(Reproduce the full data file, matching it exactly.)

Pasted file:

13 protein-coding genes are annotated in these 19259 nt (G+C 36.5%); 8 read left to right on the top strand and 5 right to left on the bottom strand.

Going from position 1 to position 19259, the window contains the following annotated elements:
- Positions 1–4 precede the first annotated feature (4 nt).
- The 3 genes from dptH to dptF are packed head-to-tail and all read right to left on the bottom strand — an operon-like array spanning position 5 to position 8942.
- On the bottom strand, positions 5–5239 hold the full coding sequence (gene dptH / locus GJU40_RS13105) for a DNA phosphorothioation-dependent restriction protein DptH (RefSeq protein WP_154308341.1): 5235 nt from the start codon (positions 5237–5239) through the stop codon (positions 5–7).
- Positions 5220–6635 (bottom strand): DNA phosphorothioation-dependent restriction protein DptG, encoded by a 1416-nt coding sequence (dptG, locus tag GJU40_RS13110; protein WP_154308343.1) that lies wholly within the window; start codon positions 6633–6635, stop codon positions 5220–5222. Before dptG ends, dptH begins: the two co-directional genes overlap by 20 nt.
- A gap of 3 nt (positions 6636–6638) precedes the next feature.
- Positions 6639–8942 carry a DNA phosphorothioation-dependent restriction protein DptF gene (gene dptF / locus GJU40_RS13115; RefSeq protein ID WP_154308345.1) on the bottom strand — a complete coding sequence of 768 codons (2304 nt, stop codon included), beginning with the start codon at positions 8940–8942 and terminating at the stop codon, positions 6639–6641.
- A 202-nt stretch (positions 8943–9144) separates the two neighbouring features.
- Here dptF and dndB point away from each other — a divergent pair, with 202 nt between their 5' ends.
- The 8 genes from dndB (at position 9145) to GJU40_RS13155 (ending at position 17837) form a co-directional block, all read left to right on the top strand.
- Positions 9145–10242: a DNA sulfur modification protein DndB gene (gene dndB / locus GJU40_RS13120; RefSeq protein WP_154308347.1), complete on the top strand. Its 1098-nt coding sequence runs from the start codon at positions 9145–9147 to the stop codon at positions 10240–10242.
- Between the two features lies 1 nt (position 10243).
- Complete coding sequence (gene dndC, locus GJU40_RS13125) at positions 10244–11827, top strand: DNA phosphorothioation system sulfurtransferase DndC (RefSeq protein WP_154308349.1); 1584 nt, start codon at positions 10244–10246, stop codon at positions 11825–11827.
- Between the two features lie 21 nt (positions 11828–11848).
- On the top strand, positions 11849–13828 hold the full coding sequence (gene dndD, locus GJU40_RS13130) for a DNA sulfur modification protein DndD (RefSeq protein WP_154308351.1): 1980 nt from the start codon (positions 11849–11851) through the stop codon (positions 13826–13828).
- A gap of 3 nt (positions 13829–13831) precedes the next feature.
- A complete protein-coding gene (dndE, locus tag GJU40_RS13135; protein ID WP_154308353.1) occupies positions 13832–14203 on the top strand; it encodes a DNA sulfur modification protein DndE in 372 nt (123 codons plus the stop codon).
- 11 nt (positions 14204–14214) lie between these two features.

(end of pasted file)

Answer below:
13 protein-coding genes are annotated in these 19259 nt (G+C 36.5%); 8 read left to right on the top strand and 5 right to left on the bottom strand.

Going from position 1 to position 19259, the window contains the following annotated elements:
- Positions 1–4 precede the first annotated feature (4 nt).
- The 3 genes from dptH to dptF are packed head-to-tail and all read right to left on the bottom strand — an operon-like array spanning position 5 to position 8942.
- On the bottom strand, positions 5–5239 hold the full coding sequence (gene dptH / locus GJU40_RS13105) for a DNA phosphorothioation-dependent restriction protein DptH (RefSeq protein WP_154308341.1): 5235 nt from the start codon (positions 5237–5239) through the stop codon (positions 5–7).
- Positions 5220–6635 (bottom strand): DNA phosphorothioation-dependent restriction protein DptG, encoded by a 1416-nt coding sequence (dptG, locus tag GJU40_RS13110; protein WP_154308343.1) that lies wholly within the window; start codon positions 6633–6635, stop codon positions 5220–5222. Before dptG ends, dptH begins: the two co-directional genes overlap by 20 nt.
- A gap of 3 nt (positions 6636–6638) precedes the next feature.
- Positions 6639–8942 carry a DNA phosphorothioation-dependent restriction protein DptF gene (gene dptF / locus GJU40_RS13115; RefSeq protein ID WP_154308345.1) on the bottom strand — a complete coding sequence of 768 codons (2304 nt, stop codon included), beginning with the start codon at positions 8940–8942 and terminating at the stop codon, positions 6639–6641.
- A 202-nt stretch (positions 8943–9144) separates the two neighbouring features.
- Here dptF and dndB point away from each other — a divergent pair, with 202 nt between their 5' ends.
- The 8 genes from dndB (at position 9145) to GJU40_RS13155 (ending at position 17837) form a co-directional block, all read left to right on the top strand.
- Positions 9145–10242: a DNA sulfur modification protein DndB gene (gene dndB / locus GJU40_RS13120; RefSeq protein WP_154308347.1), complete on the top strand. Its 1098-nt coding sequence runs from the start codon at positions 9145–9147 to the stop codon at positions 10240–10242.
- Between the two features lies 1 nt (position 10243).
- Complete coding sequence (gene dndC, locus GJU40_RS13125) at positions 10244–11827, top strand: DNA phosphorothioation system sulfurtransferase DndC (RefSeq protein WP_154308349.1); 1584 nt, start codon at positions 10244–10246, stop codon at positions 11825–11827.
- Between the two features lie 21 nt (positions 11828–11848).
- On the top strand, positions 11849–13828 hold the full coding sequence (gene dndD, locus GJU40_RS13130) for a DNA sulfur modification protein DndD (RefSeq protein WP_154308351.1): 1980 nt from the start codon (positions 11849–11851) through the stop codon (positions 13826–13828).
- A gap of 3 nt (positions 13829–13831) precedes the next feature.
- A complete protein-coding gene (dndE, locus tag GJU40_RS13135; protein ID WP_154308353.1) occupies positions 13832–14203 on the top strand; it encodes a DNA sulfur modification protein DndE in 372 nt (123 codons plus the stop codon).
- 11 nt (positions 14204–14214) lie between these two features.